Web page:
Rumex crispus (Curly Dock)
|Also known as:
|Curled Dock, Yellow Dock
|part shade, sun; fields, along roads, waste areas
|June - July
|1 to 5 feet
|Wetland Indicator Status:
|GP: FAC MW: FAC NCNE: FAC
|MN county distribution (click map to enlarge):
|National distribution (click map to enlarge):
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Branching clusters at the top of the plant, each branch with numerous whorls of 10 to 25 slender-stalked flowers, usually crowded towards the branch tips and more widely separated below. Flowers are either male, female, or perfect (both male and female parts), up to about 1/4 inch long (3.5 to 6 mm), yellowish to green to pinkish, 3-sided with 2 series of tepals (petals and similar sepals) and the outer tepals much smaller than the inner.
The 3 inner tepals, also called valves, are mostly egg-shaped to nearly round, distinctly veined across the surface, the edges mostly flat and smooth to slightly jagged. At the base of each inner tepal is a projection called a grain, up to half as long as the tepal, narrowly egg-shaped with a rounded tip, usually all 3 tepals with a grain but 1 or 2 that are less well developed or occasionally absent altogether. Tepals are spreading at flowering time, revealing stamens and styles, and close up after pollination. Flower stalks are very slender and smooth, as long as or a little longer than the inner tepals at flowering time, with a distinct, swollen joint in the lower third.
Leaves and stem:
Leaves are both basal and alternate, hairless, toothless to scalloped around the edge and strongly crinkly-wavy, sharply pointed at the tip, the base wedge-shaped to straight across to nearly heart-shaped. Basal leaves are lance-oblong, up to 12 inches long and to 2½ inches wide, on a stalk nearly as long as the blade.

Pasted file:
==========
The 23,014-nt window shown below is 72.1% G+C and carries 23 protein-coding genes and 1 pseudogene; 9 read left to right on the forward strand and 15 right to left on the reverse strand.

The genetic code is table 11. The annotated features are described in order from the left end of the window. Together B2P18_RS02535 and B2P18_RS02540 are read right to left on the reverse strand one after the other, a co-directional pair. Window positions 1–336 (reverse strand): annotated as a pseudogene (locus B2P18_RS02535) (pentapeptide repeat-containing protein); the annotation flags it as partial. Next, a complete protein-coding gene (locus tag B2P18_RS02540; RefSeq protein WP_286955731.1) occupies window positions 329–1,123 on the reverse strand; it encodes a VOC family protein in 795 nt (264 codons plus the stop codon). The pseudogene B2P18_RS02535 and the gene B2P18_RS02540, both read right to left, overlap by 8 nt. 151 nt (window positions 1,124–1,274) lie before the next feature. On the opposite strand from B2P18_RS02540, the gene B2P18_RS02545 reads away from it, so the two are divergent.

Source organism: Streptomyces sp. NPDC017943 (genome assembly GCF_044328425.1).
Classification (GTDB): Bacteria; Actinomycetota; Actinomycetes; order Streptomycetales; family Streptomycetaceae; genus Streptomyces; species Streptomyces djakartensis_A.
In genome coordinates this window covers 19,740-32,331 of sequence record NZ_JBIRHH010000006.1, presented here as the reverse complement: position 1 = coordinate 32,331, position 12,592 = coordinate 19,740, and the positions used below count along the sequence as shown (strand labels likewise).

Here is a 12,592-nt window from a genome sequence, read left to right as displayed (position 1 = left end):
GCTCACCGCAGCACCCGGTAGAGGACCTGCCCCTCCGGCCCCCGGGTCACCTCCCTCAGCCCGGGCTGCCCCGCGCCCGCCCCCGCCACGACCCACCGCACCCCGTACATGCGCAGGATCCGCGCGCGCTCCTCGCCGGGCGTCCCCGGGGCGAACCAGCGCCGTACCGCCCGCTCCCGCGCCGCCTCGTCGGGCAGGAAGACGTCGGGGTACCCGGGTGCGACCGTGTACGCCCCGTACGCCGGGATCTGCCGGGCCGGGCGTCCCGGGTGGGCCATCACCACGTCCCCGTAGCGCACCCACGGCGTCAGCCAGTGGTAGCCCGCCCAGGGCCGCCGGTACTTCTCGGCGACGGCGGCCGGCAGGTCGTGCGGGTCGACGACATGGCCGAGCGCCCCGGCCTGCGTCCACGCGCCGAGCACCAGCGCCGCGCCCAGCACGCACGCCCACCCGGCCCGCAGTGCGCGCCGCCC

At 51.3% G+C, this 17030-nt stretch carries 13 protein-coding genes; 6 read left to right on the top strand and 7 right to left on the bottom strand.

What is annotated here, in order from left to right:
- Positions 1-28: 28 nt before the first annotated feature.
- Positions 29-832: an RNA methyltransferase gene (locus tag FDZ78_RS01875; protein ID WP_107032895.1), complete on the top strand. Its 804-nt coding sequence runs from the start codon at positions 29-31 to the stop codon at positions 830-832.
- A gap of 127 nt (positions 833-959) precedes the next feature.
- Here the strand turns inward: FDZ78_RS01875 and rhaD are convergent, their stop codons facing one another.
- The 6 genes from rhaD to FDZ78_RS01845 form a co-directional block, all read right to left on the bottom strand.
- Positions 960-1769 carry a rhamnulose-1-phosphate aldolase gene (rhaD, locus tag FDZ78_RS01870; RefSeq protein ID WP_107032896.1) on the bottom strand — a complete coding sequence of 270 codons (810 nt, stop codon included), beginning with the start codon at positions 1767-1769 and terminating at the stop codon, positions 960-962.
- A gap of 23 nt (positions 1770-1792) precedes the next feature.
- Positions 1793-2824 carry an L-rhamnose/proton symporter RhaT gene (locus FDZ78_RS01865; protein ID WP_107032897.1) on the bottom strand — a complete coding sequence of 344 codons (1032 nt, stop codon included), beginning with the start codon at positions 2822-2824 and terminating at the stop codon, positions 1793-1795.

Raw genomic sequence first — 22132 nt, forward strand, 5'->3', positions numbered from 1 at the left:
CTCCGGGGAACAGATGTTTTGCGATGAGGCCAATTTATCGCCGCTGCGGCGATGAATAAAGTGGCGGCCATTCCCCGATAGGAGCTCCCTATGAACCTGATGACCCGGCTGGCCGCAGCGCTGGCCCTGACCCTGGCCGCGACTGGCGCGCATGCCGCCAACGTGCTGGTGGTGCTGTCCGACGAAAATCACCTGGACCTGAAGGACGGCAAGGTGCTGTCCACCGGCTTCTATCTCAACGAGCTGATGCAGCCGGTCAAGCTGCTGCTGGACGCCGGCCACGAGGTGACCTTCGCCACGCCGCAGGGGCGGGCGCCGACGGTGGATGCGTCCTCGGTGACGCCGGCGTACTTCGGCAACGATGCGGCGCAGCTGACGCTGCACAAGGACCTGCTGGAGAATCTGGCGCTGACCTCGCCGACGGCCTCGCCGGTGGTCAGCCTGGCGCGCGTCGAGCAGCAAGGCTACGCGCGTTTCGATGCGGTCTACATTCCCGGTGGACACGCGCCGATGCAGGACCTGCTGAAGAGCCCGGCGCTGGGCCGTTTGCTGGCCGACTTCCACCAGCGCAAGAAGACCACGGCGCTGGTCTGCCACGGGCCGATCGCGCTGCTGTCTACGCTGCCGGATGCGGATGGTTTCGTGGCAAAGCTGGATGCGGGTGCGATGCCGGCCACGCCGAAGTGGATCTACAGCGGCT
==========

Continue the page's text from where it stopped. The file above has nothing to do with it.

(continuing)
Leaves become smaller, more lance-linear and shorter stalked as they ascend the stem. At the base of the leaf stalk is a brownish papery sheath (ocrea) that surrounds the stem and mostly disintegrates with maturity. Stems are stout, erect, mostly unbranched except in the flower clusters, ribbed and hairless.
Curly Dock is a common weed of roadsides, farm fields, an waste areas and was once considered a noxious weed in Minnesota, but Round-up Ready crops took care of that and many other pest plants. While still weedy, it does not create monocultures or invade high-grade habitat. There are at least 11 similar Rumex species in the state, 5 of which are native. Some of the distinguishing characteristics are whether the leaves are crinkly-wavy or relatively flat, the shape of the inner tepals at maturity, size and shape of the grains, whether the grains on all 3 inner tepals are about the same size, sometimes the length of the flower stalk or where the stalk is jointed or the vein pattern on the leaves. Curly Dock is the most common and best known of the non-native docks in Minnesota, with strongly crinkly-wavy leaves, tepals up to 6 mm long that are egg-shaped to nearly round and only slightly ragged around the edge, usually 3 grains of unequal size (sometimes only 1 or 2), grains half as long or less as the tepal and rounded at the tip, and the flower stalk with a swollen joint in the lower third.
Of the other docks with crinkled-wavy leaves, most similar are Narrowleaf Dock (Rumex stenophyllus) and Field Dock (Rumex pseudonatronatus), both of which are much the same in all respects except R. stenophyllus has distinctly toothed inner tepals and 3 grains all about the same size, and R. pseudonatronatus essentially has no grains at all. Great Water Dock (Rumex britannica), a native wetland species, has larger basal leaves that are more or less flat, 3 grains that are all about the same size and typically taper to a pointed tip. Dooryard Dock (Rumex longifolius) has much broader leaves than Curly Dock, larger, heart-shaped tepals and essentially no grains. Patience Dock (Rumex patientia) has much larger, round to kidney-shaped tepals typically with a single grain less than ¼ the length of the tepal. Bitter Dock (Rumex obtusifolius) has larger, broader, heart-shaped basal leaves and tepals with a few large teeth around the edge.
We suspect some of these other non-native species are under-reported in the state, largely ignored because they're all assumed to be Curly Dock.
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- Curly Dock plant
- Curly Dock plants
- Curly Dock plants
- robust Curly Dock
- late season Curly Dock
- roadside Curly Dock
- pinkish flower clusters
- perfect flower, open
- comparison of Minnesota Rumex species
Photos by K. Chayka taken in Ramsey County. Photos courtesy Peter M. Dziuk taken at locations across Minnesota.
Have you seen this plant in Minnesota, or have any other comments about it?